The vector elementariness easily follows from the scalar elementariness (because conversion of an n-order ODE into a system of 1st order ODEs is trivial). As to the vice versa statement, the scalar elementariness would follow from the vector elementariness if the Conjecture is true. Therefore equivalence between these two definitions depends on the Conjecture.

Most properties and results in the "Unifying View" are proved only for vector-elementariness, and it is not known whether they are true for scalar elementariness. In particular, the fundamental property of closeness of the class of vector-elementary functions states that a composition of such vector-functions, or the inverse vector-function preserves vector-elementariness. (For the scalar elementariness this is not known).

2) How to establish that (scalar) elementariness of a function is violated at a certain point?

Until recently the only function proved to be non-elementary (at all points of its domain!) was the Euler's Gamma function – thanks to the Hölder theorem utilizing the special property of the Gamma function to satisfy the finite difference equation Γ(x+1) = xΓ(x).

Our method of proof that scalar elementariness of a function is violated at a certain point utilizes the specific of the sequence of derivatives at this point, for example the specific of
x(n)|t=0 = 1/(n+1) (see the ).

Any holomorphic function x(t) is defined entirely by its analytic element, i.e. by the sequence of derivatives x(n)|t=a at a point. It appears that the scalar elementariness at a point a also depends on the property of the sequence of its derivatives x(n)|t=a . For the type of functions and examples considered in the article, the sequences of derivatives are rational numbers x(n)|t=a =rn .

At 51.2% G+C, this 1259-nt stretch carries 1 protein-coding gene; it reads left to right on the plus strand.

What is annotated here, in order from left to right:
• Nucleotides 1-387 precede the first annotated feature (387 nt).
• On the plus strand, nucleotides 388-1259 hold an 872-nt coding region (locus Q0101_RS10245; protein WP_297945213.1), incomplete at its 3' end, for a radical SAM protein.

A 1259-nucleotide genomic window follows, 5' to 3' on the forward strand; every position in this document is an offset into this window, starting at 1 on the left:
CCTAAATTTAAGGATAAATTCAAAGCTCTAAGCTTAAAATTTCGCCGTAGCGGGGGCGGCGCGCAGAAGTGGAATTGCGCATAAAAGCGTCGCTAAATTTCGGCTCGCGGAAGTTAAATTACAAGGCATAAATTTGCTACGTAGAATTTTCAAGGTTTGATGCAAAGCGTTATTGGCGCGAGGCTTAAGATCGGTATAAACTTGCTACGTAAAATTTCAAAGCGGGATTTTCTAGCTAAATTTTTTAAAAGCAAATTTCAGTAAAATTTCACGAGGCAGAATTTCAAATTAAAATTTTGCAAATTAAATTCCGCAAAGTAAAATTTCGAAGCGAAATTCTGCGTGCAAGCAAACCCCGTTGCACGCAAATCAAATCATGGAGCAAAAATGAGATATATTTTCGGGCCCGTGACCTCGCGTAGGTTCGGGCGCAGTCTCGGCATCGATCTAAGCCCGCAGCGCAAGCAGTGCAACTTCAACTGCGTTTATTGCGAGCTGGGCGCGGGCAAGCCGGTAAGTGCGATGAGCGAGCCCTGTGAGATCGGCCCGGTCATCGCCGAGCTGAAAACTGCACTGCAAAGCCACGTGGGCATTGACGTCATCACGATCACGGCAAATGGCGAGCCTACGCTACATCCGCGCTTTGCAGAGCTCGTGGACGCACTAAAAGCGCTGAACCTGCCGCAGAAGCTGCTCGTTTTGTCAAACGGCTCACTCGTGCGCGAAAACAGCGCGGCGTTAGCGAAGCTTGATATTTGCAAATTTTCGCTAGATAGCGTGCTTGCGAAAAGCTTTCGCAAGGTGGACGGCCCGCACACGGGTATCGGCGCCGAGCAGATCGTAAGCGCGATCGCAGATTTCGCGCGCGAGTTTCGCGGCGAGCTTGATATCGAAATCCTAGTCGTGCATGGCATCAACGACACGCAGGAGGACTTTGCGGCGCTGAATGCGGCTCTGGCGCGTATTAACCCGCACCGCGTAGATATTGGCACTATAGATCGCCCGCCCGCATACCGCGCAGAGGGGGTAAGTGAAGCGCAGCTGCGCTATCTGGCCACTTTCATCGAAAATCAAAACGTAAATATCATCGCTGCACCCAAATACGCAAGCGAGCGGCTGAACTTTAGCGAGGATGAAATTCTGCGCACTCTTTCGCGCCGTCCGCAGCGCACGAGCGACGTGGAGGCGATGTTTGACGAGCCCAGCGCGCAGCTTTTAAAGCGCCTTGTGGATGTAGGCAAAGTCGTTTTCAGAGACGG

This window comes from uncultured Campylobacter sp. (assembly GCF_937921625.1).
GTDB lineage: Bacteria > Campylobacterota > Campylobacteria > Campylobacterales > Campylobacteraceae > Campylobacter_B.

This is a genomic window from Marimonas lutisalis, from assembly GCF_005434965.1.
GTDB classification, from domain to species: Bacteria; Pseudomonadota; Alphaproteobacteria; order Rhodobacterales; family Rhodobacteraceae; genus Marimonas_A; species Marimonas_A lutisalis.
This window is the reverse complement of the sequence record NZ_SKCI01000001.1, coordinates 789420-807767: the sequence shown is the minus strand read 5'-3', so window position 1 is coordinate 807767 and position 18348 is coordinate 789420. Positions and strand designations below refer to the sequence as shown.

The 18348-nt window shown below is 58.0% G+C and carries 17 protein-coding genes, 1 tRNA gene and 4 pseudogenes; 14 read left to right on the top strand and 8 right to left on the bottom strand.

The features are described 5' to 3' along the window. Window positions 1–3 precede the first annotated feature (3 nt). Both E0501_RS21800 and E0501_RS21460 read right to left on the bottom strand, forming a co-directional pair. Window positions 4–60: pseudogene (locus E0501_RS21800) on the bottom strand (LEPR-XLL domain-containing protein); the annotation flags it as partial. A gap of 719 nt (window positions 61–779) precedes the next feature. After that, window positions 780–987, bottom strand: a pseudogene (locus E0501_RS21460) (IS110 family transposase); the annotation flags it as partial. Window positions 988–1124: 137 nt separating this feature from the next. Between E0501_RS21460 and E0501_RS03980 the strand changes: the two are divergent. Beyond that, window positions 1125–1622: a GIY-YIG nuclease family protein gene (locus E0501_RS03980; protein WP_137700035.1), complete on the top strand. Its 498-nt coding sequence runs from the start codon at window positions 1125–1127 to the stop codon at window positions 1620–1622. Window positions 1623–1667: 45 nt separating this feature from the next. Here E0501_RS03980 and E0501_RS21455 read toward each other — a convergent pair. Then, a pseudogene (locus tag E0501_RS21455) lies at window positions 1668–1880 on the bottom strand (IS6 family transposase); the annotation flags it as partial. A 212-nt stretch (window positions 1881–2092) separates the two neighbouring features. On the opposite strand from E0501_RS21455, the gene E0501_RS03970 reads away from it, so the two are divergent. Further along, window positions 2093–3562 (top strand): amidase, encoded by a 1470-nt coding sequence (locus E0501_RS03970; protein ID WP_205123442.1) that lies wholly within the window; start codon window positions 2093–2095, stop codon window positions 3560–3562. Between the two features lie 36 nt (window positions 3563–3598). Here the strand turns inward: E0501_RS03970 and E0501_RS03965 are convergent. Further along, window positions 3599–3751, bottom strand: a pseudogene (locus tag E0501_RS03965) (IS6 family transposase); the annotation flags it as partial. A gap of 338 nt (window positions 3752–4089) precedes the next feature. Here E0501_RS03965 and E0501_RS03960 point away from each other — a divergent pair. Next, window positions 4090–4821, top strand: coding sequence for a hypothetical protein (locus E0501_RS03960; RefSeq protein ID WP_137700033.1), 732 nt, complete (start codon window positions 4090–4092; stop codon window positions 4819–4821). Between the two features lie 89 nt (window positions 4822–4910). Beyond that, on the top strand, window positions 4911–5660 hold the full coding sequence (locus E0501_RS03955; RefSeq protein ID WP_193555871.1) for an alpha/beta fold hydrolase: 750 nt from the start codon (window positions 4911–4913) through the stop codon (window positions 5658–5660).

The method of proof is based on considering polynomial ODEs   P(t, X, X1,…, Xm)=0  over integer coefficients at a regular point where P/Xm =c 0. By applying differentiation, we may obtain an infinite sequence of polynomial ODEs  Pk(t, X, X1,…, Xm,…, Xm+k)=0  and then to establish that for all leading derivatives  P/Xm+k =c 0.

As a first step, the study was made for a particular function

 x(t)|t=0 = et – 1 t

where all derivatives exist and   x(n)|t=0= 1/(n+1). The idea of the proof was in that while k grows to infinity, the denominator 1/(n+k) passes through all prime numbers. Therefore, for a big enough prime n+k, the fraction 1/(n+k) in the equation Pk =0 cannot cancel with other fractions, leading to a contradiction. That way it was proven that x(t) at t=0  can satisfy no regular polynomial ODE, meaning that its scalar elementariness is violated at  t=0 – followed merely from the fact that the sequence of derivatives x(n)|t=a are fractions (in lower terms) with growing denominators!

This observation enabled uncovering a wide class of functions whose sequence of derivatives is also represented by fractions with infinitely growing denominator (see Table 1 in the article), and here are examples of the respective functions all having t=0 as a point of violation of scalar elementariness: